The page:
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MGM Resorts Jacks Up Resort Fees at All Its Las Vegas Resorts | Vital Vegas
MGM Resorts Jacks Up Resort Fees at All Its Las Vegas Resorts | Vital Vegas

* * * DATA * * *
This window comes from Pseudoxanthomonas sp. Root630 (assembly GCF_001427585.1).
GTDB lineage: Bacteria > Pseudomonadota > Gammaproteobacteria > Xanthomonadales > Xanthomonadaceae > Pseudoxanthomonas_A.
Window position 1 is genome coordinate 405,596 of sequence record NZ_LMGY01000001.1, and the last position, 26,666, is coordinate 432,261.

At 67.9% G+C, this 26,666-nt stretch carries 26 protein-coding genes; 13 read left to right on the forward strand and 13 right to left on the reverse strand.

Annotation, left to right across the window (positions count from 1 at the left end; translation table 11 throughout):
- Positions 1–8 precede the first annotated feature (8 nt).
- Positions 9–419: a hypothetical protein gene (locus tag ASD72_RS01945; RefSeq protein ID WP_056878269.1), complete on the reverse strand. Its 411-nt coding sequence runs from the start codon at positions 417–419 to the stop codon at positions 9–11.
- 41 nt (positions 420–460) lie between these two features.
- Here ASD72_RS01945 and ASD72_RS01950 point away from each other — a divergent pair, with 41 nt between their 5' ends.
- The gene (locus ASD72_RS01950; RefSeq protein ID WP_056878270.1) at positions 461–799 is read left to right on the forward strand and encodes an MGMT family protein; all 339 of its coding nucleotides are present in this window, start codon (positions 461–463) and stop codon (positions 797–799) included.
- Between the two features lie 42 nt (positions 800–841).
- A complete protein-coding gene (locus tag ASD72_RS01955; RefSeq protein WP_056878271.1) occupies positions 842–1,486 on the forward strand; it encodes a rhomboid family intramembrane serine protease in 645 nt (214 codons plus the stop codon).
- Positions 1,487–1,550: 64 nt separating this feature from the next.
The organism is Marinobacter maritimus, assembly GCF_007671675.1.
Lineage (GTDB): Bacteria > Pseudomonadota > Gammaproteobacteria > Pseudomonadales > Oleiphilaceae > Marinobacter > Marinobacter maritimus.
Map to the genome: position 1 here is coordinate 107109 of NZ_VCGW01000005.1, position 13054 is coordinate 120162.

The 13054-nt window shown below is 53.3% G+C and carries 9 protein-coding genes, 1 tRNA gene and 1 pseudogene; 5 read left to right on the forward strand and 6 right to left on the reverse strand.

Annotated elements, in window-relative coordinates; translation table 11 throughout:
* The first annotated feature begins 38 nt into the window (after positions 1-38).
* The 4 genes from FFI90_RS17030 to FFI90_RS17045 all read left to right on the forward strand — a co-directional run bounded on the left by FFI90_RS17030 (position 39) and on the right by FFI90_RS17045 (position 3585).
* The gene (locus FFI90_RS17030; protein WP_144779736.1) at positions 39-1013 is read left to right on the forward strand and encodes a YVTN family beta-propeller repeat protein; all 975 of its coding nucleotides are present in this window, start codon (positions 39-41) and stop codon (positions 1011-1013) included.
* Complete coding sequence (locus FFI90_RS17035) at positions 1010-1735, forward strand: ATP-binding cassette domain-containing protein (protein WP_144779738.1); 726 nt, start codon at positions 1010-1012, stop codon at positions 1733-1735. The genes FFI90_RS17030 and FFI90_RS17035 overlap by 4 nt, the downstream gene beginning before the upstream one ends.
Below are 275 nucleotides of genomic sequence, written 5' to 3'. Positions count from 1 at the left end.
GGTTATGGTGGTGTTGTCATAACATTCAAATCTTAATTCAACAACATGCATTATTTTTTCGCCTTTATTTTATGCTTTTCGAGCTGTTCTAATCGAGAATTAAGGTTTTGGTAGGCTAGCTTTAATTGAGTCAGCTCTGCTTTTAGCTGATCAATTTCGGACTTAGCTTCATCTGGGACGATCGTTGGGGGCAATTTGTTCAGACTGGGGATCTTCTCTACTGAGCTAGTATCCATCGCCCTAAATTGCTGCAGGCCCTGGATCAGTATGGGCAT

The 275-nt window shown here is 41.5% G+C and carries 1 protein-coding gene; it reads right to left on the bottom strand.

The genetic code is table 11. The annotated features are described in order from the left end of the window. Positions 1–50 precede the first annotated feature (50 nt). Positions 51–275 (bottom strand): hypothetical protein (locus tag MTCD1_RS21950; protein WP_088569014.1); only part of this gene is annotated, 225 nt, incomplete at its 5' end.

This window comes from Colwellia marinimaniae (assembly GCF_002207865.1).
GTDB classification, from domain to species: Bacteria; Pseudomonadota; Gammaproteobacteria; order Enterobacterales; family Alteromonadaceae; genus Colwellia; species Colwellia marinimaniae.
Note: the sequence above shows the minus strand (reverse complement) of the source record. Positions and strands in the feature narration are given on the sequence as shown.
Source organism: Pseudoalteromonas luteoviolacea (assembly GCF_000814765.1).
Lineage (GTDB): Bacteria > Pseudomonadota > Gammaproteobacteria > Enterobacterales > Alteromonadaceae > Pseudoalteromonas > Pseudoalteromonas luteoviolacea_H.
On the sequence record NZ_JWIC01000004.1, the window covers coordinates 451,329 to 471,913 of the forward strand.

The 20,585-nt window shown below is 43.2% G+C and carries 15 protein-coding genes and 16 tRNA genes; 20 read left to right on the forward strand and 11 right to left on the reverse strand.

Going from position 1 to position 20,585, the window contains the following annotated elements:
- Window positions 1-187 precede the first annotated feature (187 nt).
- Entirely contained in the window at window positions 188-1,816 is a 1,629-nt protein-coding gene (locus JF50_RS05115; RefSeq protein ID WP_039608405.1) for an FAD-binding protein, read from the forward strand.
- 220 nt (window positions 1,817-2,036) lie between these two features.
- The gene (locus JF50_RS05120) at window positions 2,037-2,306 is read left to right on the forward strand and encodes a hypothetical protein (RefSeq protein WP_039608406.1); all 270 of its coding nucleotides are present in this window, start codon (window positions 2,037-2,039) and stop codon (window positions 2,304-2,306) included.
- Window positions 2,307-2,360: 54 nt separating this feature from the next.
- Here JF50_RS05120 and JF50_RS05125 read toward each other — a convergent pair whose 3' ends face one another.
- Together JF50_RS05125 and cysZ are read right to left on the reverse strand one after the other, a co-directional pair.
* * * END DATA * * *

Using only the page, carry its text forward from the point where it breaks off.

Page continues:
MGM Resorts Jacks Up Resort Fees at All Its Las Vegas Resorts It’s that time again! And by that we mean it’s time for a major casino company to increase resort fees, and also time to not shoot the messenger. Resort fees have now hit the uncomfortable $50 mark at several Las Vegas hotels: Bellagio, Aria, Vdara, MGM Grand and Cosmopolitan. The resort fee increases affect a dozen Las Vegas hotels, but it’s not all bad news. We first got word of the looming resort fee increases back on Jan. 11, 2024. The higher fees went into effect on Jan. 16, 2023. Here are the new resort fees at some of your favorite Las Vegas hotels: Excalibur, Luxor: $37 New York-New York, Park MGM, Signature: $42 Mandalay Bay, Delano: $45 Aria, Vdara, Bellagio, MGM Grand, Cosmopolitan: $50 Resort fees have been increased $2-3 dollars per day across the board. Yes, Cosmopolitan is part of the MGM Resorts family now, you just won’t find it on the MGM Resorts site yet. It’s complicated. Enough with the bad news. In 2024, we’re all about being upbeat and positive! On the bright side, Las Vegas hotel rooms are an incredible value, especially when you compare rates to other major cities. Don’t freak out, just consider the resort fee part of the cost of your room. There’s more great news! (What the kids call “spin.”) Hotels have also gotten much better at disclosing resort fees. They have always been perceived as “hidden” or “surprise” fees, but fee transparency has been in the news, so hotels have adjusted their practices accordingly. Nobody’s really “surprised” by resort fees anymore, and most understand their origin and purpose. Basically, resort fees keep the official room rate lower so hotels can rank better in online travel site search results. They also lower commissions hotels pay to travel sites, as commissions are based upon the rate of the room. Now, when you book a room at an MGM Resorts hotel, you get to see all the hotels available, and when you select a date range, you can see average room rates at each hotel, the associated resort fees and an average cost per night (resort fee included). That’s about as transparent as it gets. In other super upbeat news, the U.S. government is very serious about addressing resort fees, so the issue should be resolved by early 2086. But wait, there’s even more good news! You can get a room at Luxor and Excalibur for less than the resort fee! The average room rate at Luxor is $27, the resort fee is $37. The average rate at Excalibur is $25, the resort fee is $37. What amazing values. Las Vegas resorts have had an extended good luck streak following the pandemic, so they’re definitely probing to see if there are pain points when it comes to fees and prices. The reality is the post-pandemic wave of euphoria couldn’t last forever, and visitation to Las Vegas has flattened. Competition for business hasn’t really been a thing for the past couple of years, but it could be again. Fees and prices and table minimums and players clubs perks should adjust accordingly as the reality starts to sink in that Las Vegas has more supply than demand. (Fontainebleau just brought another 3,400 rooms online.) The impact of legalized gambling’s proliferation across the U.S. has been delayed, but it’s looming. Las Vegas had a monopoly on vice, but no longer does. Pain point probing has consequences. Gird your loins. Upbeat version: Loin-girding is a valuable life skill that can result in more party invitations and winning lots of bar bets.

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